A visit to Lepakshi

Lepakshi has been in my mind for quite a long time. Though it is very close to my native place in Pavagada taluk and I have heard its significance from my parents since my childhood, I somehow never had a chance to visit it. In fact, few months back when I read an article about this place in Deccan Herald; I decided to go the very next weekend. But somehow things didn’t materialize then.

But the photos from an ex-colleague’s photowalk group on Facebook changed that. Thanks to the high-end cameras, some pictures were enhanced so much that I felt they lost their natural colors. So, I decided to go and check out on my own.

The Journey

Lepakshi is about 120 kms from Bangalore. So, I started at about 6.30 in the morning on July 21st with plans of coming back early in the evening. One can take the Gowribidanur-Hindupur route or the Chikkaballapur-Bagepalli route to reach Lepakshi. I took the latter as I knew that the roads were good (I was on that road a week before while visiting my native).

But what I didn’t know was that there is only one good food complex on that entire stretch. The food complex had Kamat Upachar (and Nandini restaurant, as I learnt later) which was too crowded when I reached. I skipped that with a hope that I would find something decent in Bagepalli. When I reached Bagepalli, I found that though it has many street-side food huts, none of them had a seat where I can lean my back on and take a much needed break. Disappointed, and with grumbling stomach, I went ahead hoping that I will find something near the temple at Lepakshi.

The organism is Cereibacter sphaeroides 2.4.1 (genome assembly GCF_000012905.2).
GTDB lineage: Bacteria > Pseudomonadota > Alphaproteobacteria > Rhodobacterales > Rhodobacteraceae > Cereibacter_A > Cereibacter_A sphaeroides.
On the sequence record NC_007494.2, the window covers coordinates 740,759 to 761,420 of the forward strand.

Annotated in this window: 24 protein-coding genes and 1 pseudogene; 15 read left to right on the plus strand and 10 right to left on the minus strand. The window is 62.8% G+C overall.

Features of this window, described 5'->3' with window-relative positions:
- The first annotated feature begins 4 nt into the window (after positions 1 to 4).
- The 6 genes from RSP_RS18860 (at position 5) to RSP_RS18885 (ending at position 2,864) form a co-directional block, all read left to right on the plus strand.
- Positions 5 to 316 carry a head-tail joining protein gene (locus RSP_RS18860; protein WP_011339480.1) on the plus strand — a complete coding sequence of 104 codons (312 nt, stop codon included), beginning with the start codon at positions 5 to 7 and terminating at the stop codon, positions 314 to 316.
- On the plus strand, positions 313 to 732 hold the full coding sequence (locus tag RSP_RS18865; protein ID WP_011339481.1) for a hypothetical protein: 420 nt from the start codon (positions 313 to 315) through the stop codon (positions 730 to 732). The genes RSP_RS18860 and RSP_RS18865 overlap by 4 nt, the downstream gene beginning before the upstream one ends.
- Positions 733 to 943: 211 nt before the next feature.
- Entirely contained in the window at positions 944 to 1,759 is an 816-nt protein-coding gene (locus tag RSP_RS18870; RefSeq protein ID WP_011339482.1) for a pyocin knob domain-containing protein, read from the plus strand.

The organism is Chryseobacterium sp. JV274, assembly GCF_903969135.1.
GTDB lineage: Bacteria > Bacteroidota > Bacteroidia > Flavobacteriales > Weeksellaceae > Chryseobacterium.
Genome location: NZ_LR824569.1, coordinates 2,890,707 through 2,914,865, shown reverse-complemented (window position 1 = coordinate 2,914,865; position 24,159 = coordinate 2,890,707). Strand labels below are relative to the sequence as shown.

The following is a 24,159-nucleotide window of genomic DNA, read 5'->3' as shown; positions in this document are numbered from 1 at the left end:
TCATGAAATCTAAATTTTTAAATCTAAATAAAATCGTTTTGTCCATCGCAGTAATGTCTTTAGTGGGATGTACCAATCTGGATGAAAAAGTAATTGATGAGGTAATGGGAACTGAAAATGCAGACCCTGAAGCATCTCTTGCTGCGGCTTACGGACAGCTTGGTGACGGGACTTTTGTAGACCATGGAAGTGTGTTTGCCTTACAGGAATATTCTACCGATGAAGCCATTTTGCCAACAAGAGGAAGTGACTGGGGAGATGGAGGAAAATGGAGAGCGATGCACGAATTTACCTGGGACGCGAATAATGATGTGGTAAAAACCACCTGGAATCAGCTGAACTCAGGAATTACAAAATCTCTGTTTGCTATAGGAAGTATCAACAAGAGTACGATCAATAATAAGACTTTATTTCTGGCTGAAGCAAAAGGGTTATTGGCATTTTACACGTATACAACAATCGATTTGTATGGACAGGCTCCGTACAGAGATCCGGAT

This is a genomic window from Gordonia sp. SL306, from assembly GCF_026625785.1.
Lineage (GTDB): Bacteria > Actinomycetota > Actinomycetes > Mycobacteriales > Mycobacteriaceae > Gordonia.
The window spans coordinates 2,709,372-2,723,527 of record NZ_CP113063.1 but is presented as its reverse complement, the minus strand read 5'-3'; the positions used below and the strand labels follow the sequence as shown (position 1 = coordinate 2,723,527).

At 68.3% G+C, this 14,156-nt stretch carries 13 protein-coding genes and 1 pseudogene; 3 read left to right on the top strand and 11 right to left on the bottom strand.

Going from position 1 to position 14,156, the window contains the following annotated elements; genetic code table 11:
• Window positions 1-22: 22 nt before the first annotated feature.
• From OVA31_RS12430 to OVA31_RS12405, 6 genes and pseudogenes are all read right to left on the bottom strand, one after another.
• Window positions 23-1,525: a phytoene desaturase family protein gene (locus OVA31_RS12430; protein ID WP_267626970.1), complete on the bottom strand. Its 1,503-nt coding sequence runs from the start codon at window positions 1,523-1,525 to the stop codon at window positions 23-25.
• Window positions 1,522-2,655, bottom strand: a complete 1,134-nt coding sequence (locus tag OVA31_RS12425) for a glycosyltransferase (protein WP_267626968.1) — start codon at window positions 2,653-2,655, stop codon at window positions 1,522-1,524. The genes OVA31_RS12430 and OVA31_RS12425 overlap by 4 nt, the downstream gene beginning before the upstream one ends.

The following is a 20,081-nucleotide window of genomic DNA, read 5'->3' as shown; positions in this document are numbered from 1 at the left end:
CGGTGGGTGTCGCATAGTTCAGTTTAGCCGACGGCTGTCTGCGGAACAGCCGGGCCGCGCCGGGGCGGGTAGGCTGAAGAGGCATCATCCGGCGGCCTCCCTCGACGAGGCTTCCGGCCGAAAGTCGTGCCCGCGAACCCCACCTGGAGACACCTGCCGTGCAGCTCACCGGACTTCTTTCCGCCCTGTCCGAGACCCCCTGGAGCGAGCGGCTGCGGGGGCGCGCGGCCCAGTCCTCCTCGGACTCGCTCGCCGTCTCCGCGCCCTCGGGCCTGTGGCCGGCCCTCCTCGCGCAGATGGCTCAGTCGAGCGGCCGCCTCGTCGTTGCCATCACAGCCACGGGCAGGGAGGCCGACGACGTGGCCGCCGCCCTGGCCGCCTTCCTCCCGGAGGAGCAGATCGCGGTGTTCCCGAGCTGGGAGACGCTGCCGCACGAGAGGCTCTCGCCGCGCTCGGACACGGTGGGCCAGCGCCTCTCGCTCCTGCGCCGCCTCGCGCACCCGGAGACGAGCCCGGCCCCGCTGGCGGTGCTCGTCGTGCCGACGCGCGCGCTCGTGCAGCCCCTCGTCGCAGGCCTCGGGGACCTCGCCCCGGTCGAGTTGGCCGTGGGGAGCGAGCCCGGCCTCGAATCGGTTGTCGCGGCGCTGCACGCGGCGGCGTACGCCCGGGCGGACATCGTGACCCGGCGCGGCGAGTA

As soon as I entered Andhra Pradesh, I noticed their tourism department’s restaurant and barged in with a huge smile on my face. But then, the joy melted when I was served idli with cold sambar. When I asked the supplier, his excuse was that it was too late in the morning. Seriously? 10 a.m is late for a hot idli-sambar?